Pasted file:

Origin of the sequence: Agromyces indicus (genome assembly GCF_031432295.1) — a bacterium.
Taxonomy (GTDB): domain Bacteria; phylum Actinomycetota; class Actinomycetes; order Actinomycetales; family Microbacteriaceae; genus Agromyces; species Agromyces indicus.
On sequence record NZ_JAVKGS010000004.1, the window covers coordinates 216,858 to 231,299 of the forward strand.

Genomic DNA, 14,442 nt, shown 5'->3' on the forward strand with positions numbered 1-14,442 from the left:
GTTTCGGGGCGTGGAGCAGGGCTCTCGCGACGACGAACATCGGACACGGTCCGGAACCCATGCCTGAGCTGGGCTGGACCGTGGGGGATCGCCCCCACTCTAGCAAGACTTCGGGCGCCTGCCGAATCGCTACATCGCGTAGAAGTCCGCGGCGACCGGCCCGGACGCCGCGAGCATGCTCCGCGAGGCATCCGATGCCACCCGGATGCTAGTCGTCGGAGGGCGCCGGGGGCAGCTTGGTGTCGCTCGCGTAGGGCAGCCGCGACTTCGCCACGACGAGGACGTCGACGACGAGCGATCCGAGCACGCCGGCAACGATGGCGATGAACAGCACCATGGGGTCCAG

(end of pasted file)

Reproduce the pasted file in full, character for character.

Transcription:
Origin of the sequence: Agromyces indicus (genome assembly GCF_031432295.1) — a bacterium.
Taxonomy (GTDB): domain Bacteria; phylum Actinomycetota; class Actinomycetes; order Actinomycetales; family Microbacteriaceae; genus Agromyces; species Agromyces indicus.
On sequence record NZ_JAVKGS010000004.1, the window covers coordinates 216,858 to 231,299 of the forward strand.

Genomic DNA, 14,442 nt, shown 5'->3' on the forward strand with positions numbered 1-14,442 from the left:
GTTTCGGGGCGTGGAGCAGGGCTCTCGCGACGACGAACATCGGACACGGTCCGGAACCCATGCCTGAGCTGGGCTGGACCGTGGGGGATCGCCCCCACTCTAGCAAGACTTCGGGCGCCTGCCGAATCGCTACATCGCGTAGAAGTCCGCGGCGACCGGCCCGGACGCCGCGAGCATGCTCCGCGAGGCATCCGATGCCACCCGGATGCTAGTCGTCGGAGGGCGCCGGGGGCAGCTTGGTGTCGCTCGCGTAGGGCAGCCGCGACTTCGCCACGACGAGGACGTCGACGACGAGCGATCCGAGCACGCCGGCAACGATGGCGATGAACAGCACCATGGGGTCCAG